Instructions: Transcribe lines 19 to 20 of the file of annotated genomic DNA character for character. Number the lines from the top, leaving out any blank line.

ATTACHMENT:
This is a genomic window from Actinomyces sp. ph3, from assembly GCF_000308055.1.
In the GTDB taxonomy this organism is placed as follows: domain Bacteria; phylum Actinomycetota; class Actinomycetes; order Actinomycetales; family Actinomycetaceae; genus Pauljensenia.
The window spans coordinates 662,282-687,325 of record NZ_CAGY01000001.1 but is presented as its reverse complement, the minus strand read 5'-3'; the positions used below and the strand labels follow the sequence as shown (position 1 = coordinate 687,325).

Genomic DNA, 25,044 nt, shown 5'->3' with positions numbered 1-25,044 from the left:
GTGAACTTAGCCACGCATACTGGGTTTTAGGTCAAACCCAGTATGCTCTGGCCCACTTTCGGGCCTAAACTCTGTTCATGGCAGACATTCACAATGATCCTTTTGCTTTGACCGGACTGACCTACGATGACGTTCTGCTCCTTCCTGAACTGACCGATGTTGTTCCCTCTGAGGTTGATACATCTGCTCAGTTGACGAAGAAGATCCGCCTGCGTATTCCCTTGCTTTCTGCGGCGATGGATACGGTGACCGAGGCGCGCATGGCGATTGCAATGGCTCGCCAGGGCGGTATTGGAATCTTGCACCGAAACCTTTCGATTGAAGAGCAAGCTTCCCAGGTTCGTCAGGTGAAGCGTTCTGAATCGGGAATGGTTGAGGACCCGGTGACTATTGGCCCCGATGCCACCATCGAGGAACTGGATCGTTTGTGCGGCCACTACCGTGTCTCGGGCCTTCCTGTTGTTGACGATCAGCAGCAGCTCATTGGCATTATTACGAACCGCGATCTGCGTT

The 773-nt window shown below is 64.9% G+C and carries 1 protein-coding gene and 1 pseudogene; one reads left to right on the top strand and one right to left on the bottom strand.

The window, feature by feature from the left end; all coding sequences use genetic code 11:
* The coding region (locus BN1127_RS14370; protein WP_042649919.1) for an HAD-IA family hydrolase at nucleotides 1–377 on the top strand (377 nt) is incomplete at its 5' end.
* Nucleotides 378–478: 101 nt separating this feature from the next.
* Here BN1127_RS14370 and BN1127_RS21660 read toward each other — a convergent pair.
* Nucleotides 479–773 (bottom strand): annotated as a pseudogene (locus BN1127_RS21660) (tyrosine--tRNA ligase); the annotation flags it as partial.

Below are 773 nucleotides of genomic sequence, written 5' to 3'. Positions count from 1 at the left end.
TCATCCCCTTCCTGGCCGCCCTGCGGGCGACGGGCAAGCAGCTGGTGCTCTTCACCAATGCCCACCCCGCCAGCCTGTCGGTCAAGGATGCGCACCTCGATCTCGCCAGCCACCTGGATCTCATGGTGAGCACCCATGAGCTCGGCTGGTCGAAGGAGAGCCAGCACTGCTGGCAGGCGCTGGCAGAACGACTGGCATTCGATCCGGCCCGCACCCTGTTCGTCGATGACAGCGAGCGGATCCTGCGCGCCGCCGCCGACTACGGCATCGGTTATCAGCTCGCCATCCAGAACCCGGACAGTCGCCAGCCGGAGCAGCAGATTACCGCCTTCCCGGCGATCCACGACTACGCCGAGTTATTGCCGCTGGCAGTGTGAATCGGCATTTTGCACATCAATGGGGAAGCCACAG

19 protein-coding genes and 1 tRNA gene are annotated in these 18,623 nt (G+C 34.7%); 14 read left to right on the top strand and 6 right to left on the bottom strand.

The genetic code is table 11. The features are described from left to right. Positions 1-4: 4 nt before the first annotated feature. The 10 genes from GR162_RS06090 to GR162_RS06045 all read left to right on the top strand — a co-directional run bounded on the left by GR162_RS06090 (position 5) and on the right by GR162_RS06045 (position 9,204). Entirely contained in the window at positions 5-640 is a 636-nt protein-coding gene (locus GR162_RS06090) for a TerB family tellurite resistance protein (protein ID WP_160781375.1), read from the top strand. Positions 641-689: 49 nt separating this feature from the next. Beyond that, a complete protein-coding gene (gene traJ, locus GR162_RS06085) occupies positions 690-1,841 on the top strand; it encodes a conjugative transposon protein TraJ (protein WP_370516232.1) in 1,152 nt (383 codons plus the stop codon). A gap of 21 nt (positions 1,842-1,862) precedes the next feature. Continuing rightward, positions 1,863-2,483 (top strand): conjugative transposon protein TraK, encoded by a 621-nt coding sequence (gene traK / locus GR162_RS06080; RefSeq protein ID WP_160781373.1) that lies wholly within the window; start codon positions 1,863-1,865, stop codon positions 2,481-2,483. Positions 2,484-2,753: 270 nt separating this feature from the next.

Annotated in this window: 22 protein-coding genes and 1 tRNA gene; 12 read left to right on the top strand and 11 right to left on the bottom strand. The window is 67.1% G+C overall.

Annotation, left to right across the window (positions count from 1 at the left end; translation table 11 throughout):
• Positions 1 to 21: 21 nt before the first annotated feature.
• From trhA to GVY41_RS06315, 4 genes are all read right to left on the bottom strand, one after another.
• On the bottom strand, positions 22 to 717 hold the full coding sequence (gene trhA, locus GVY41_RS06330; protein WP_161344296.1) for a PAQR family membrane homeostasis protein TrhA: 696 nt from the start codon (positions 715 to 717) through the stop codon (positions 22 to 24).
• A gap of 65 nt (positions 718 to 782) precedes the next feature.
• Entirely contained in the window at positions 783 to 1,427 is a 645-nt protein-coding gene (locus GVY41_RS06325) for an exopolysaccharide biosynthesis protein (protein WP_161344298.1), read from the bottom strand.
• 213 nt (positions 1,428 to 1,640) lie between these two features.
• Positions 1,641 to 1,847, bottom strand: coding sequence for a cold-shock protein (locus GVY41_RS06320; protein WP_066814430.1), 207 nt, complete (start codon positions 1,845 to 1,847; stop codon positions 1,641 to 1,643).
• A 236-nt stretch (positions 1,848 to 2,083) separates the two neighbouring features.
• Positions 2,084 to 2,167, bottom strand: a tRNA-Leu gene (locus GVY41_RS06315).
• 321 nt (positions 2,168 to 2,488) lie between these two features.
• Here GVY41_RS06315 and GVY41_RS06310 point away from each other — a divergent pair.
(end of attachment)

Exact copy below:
• From trhA to GVY41_RS06315, 4 genes are all read right to left on the bottom strand, one after another.
• On the bottom strand, positions 22 to 717 hold the full coding sequence (gene trhA, locus GVY41_RS06330; protein WP_161344296.1) for a PAQR family membrane homeostasis protein TrhA: 696 nt from the start codon (positions 715 to 717) through the stop codon (positions 22 to 24).